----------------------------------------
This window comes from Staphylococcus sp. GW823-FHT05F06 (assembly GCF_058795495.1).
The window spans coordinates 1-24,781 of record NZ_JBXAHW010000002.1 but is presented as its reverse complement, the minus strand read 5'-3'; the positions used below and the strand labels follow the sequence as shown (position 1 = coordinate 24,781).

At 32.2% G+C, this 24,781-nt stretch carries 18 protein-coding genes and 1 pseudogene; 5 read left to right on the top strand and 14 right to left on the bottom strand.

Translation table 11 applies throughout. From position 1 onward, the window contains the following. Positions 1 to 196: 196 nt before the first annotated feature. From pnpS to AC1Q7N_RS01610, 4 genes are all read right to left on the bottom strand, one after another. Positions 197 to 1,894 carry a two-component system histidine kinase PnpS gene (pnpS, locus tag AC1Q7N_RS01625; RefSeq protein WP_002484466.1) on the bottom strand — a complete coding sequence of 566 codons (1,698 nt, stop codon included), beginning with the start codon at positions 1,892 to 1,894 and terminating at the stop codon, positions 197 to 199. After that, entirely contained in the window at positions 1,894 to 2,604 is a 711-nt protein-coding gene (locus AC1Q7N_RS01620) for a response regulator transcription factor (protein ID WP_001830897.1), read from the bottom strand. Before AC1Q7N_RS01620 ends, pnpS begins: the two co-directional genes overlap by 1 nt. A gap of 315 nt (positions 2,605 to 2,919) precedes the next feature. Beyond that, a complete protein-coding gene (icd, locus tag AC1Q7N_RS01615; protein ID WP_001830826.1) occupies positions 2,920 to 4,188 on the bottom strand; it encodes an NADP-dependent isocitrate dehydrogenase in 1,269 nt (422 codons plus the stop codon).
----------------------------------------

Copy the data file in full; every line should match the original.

This window comes from Staphylococcus sp. GW823-FHT05F06 (assembly GCF_058795495.1).
The window spans coordinates 1-24,781 of record NZ_JBXAHW010000002.1 but is presented as its reverse complement, the minus strand read 5'-3'; the positions used below and the strand labels follow the sequence as shown (position 1 = coordinate 24,781).

At 32.2% G+C, this 24,781-nt stretch carries 18 protein-coding genes and 1 pseudogene; 5 read left to right on the top strand and 14 right to left on the bottom strand.

Translation table 11 applies throughout. From position 1 onward, the window contains the following. Positions 1 to 196: 196 nt before the first annotated feature. From pnpS to AC1Q7N_RS01610, 4 genes are all read right to left on the bottom strand, one after another. Positions 197 to 1,894 carry a two-component system histidine kinase PnpS gene (pnpS, locus tag AC1Q7N_RS01625; RefSeq protein WP_002484466.1) on the bottom strand — a complete coding sequence of 566 codons (1,698 nt, stop codon included), beginning with the start codon at positions 1,892 to 1,894 and terminating at the stop codon, positions 197 to 199. After that, entirely contained in the window at positions 1,894 to 2,604 is a 711-nt protein-coding gene (locus AC1Q7N_RS01620) for a response regulator transcription factor (protein ID WP_001830897.1), read from the bottom strand. Before AC1Q7N_RS01620 ends, pnpS begins: the two co-directional genes overlap by 1 nt. A gap of 315 nt (positions 2,605 to 2,919) precedes the next feature. Beyond that, a complete protein-coding gene (icd, locus tag AC1Q7N_RS01615; protein ID WP_001830826.1) occupies positions 2,920 to 4,188 on the bottom strand; it encodes an NADP-dependent isocitrate dehydrogenase in 1,269 nt (422 codons plus the stop codon).